Debriefing the First Democratic Primary Debates: Who is (and who isn’t) speaking the voters’ language?

On June 26 and 27, twenty candidates took the stage for the first Democratic primary debates of the 2020 electoral season.  Photo provided by author.

On June 26 and 27, twenty candidates took the stage for the first Democratic primary debates of the 2020 electoral season. Photo provided by author.

On June 26 and 27, 20 candidates took the stage for the first Democratic primary debates of the 2020 electoral season. Communication is key to any successful campaign, and each candidate took this lesson to heart. Some pandered to foreign demographics via bilingual interjections — and thus inspired plenty of memes and hot-button discussion — whereas others used their policy proposals and general demeanor to connect with voters. Yet we must ask ourselves: which approach is more effective? Who is — and who isn’t — speaking our language as we kickstart primary season?

On night one, former U.S. Representative Beto O’Rourke exchanged blows with fellow Texan and former HUD secretary Julian Castro. As they discussed immigration reform, O’Rourke and New Jersey Senator Cory Booker crossed their own border of sorts — more specifically a language barrier, as the two presented key arguments in Spanish in a blatant attempt to relate with ethnically-diverse viewers. For O’Rourke particularly, this tactic backfired. In fact, it made him seem disingenuous, especially when Castro — the only major Democratic candidate of Hispanic descent — attacked O’Rourke’s insubstantial proposals and spoke in his native tongue during his closing remarks. In short, O’Rourke no se comunicó muy bien.

Massachusetts Senator Elizabeth Warren — standing aside O’Rourke — took center stage both physically and metaphorically.

The crux of the issue becomes ever more apparent when you juxtapose O’Rourke’s approach with those of his high-profile peers. Night one, viewers didn’t have to look too far for an appealing alternative, as Massachusetts Senator Elizabeth Warren — standing aside O’Rourke — took center stage both physically and metaphorically. Without speaking out of turn, engaging in petty squabbles or reopening a can of worms by citing her partial Native American ancestry, she explicitly outlined her policy proposals with a vigorous passion that only further cemented her frontrunner status.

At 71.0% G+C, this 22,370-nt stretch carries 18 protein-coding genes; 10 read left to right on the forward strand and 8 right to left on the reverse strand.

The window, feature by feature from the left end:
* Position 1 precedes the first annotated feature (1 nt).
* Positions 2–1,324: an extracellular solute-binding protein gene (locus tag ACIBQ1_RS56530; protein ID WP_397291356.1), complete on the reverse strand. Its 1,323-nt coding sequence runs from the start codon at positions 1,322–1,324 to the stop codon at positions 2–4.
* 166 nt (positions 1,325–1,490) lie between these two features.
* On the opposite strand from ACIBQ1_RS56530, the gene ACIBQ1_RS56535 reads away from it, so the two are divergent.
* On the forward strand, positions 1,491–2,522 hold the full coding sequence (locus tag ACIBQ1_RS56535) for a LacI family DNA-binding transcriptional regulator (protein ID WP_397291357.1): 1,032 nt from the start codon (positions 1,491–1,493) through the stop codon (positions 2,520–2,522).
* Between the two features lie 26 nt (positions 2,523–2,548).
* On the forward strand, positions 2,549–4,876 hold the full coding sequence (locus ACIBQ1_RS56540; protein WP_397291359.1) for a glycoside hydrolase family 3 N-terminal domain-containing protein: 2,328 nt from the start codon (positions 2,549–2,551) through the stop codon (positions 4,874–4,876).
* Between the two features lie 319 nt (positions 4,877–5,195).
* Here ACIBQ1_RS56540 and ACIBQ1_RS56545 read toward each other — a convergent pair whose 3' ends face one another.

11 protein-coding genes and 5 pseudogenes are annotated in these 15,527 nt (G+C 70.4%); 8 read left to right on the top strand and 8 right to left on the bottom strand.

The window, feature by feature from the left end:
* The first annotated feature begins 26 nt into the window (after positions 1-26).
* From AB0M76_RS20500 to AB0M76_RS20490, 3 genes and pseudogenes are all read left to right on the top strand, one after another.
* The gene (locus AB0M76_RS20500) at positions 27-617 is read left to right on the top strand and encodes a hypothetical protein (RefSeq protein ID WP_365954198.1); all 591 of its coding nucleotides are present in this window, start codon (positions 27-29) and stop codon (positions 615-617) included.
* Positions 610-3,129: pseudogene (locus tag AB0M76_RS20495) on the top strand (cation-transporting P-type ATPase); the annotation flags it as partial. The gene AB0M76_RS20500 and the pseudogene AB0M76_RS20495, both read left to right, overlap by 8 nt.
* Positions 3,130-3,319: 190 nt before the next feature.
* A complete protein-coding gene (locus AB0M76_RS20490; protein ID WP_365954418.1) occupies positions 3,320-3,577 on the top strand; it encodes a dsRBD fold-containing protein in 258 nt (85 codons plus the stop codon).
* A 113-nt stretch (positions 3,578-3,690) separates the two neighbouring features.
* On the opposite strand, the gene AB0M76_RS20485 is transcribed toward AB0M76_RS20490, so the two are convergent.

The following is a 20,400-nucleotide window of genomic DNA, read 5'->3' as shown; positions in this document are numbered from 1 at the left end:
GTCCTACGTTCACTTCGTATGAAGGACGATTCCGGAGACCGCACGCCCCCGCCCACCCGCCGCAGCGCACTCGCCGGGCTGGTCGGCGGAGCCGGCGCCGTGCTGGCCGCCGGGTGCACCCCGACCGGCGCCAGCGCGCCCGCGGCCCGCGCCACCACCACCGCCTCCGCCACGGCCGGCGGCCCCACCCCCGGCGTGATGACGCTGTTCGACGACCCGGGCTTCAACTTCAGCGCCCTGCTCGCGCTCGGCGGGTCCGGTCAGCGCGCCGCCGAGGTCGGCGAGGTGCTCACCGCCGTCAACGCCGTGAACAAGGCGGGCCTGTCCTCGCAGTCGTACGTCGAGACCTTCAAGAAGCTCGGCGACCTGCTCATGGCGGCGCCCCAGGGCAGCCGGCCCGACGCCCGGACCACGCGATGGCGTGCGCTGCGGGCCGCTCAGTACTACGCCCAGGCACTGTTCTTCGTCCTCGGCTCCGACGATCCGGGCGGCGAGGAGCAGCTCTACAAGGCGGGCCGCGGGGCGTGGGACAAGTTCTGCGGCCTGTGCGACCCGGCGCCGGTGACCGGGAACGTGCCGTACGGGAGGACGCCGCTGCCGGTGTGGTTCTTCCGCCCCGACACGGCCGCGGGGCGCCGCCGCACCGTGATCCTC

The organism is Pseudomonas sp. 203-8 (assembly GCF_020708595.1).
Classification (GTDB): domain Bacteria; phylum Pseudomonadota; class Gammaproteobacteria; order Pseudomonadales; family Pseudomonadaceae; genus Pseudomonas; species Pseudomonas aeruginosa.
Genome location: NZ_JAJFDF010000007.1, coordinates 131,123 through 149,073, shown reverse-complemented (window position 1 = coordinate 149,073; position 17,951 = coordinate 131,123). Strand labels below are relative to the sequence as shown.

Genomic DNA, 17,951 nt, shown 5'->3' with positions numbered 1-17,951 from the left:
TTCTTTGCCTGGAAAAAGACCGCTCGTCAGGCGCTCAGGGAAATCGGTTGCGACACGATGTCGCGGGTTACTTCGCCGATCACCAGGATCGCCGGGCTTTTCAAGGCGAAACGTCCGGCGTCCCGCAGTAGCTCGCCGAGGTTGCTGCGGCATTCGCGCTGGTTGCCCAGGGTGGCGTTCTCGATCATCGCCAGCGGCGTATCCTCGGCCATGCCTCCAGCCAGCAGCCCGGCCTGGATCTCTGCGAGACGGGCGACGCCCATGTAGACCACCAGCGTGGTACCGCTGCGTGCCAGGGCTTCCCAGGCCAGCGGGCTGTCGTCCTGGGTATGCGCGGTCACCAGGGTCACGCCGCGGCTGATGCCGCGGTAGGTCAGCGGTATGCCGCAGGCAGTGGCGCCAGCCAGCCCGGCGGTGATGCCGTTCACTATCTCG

The following night, California Senator Kamala Harris — and South Bend Indiana Mayor Pete Buttigieg, to a lesser extent — shone brightly. While Buttigieg’s heartfelt and honest pleas certainly resonated with viewers, Harris ultimately stole the show. With a refreshing blend of composure, intelligence and empathy — alongside the occasional witty, perfectly placed soundbyte — she presented herself as the adult in the room who can combat social injustice and stand strong in a heated battle against incumbent President Donald Trump. Without acknowledging her Jamaican-Indian heritage, Harris nevertheless exemplified a diversity that carried her atop the pack — an especially admirable feat considering she was onstage with former Vice President Joe Biden and Vermont Senator Bernie Sanders, the top two polling candidates thus far.

On some level, I sympathize with O’Rourke and the lower-profile candidates. After all, it must be awfully difficult to stand out among such a crowded pool, and in theory the prospect of attracting a wide array of ethnically diverse constituents doesn’t sound too misguided. Yet the effectiveness of their best efforts in these regards simply pales in comparison to that of Warren’s policy proposals, Buttigieg’s earnestness and Harris’s gravitas. Now these are the languages that’ll translate most smoothly with voters. All other candidates, take note.


Michael Katz is a contributor for The Daily Campus. He can be reached via email at michael.katz@uconn.edu.